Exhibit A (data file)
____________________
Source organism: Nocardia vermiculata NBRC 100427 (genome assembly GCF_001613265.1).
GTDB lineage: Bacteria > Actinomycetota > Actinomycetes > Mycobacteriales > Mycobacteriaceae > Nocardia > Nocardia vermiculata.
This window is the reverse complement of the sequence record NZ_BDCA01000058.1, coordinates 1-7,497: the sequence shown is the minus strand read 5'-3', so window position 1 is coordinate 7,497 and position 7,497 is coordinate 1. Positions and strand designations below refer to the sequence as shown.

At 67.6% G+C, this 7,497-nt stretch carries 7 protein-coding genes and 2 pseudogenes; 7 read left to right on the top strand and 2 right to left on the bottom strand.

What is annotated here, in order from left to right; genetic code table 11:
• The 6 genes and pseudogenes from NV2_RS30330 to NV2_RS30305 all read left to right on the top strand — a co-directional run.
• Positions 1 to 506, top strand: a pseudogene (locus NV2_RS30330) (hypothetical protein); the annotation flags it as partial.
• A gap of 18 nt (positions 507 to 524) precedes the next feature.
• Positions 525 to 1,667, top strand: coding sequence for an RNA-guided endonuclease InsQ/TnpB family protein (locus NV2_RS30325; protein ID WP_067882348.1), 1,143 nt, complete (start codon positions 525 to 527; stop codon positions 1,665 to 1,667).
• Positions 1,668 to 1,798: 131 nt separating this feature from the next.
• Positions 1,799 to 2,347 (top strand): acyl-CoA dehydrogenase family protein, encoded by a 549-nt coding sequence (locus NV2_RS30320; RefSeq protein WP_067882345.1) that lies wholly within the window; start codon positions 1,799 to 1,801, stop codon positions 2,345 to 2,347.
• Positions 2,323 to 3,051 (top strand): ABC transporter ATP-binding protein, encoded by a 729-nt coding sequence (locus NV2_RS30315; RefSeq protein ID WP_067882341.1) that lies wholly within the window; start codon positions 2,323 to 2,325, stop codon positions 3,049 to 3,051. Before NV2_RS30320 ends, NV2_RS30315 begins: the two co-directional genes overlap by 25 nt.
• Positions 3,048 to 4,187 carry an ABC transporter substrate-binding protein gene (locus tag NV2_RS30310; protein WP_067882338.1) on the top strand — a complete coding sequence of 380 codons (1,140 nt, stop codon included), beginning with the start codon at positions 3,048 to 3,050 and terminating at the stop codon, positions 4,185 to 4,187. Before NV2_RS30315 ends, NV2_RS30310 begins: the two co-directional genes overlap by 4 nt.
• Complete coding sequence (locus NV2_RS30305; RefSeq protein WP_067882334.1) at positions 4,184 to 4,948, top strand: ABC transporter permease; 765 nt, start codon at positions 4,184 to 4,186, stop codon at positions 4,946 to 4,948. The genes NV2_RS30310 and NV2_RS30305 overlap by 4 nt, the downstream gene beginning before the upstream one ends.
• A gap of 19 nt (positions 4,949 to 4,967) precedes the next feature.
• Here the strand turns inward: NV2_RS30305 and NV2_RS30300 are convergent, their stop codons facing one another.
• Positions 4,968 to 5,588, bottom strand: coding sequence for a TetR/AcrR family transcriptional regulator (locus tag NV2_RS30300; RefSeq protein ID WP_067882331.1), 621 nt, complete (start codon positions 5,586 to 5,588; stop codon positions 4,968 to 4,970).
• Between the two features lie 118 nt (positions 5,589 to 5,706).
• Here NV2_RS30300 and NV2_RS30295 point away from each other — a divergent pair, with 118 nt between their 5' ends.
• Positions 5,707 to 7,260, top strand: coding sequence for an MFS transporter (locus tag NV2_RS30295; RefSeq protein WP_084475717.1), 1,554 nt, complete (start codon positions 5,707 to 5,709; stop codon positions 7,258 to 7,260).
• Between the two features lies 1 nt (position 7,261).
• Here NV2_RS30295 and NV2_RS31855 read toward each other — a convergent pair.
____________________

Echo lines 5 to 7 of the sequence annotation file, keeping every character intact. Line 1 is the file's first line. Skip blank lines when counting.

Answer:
What is annotated here, in order from left to right; genetic code table 11:
• The 6 genes and pseudogenes from NV2_RS30330 to NV2_RS30305 all read left to right on the top strand — a co-directional run.
• Positions 1 to 506, top strand: a pseudogene (locus NV2_RS30330) (hypothetical protein); the annotation flags it as partial.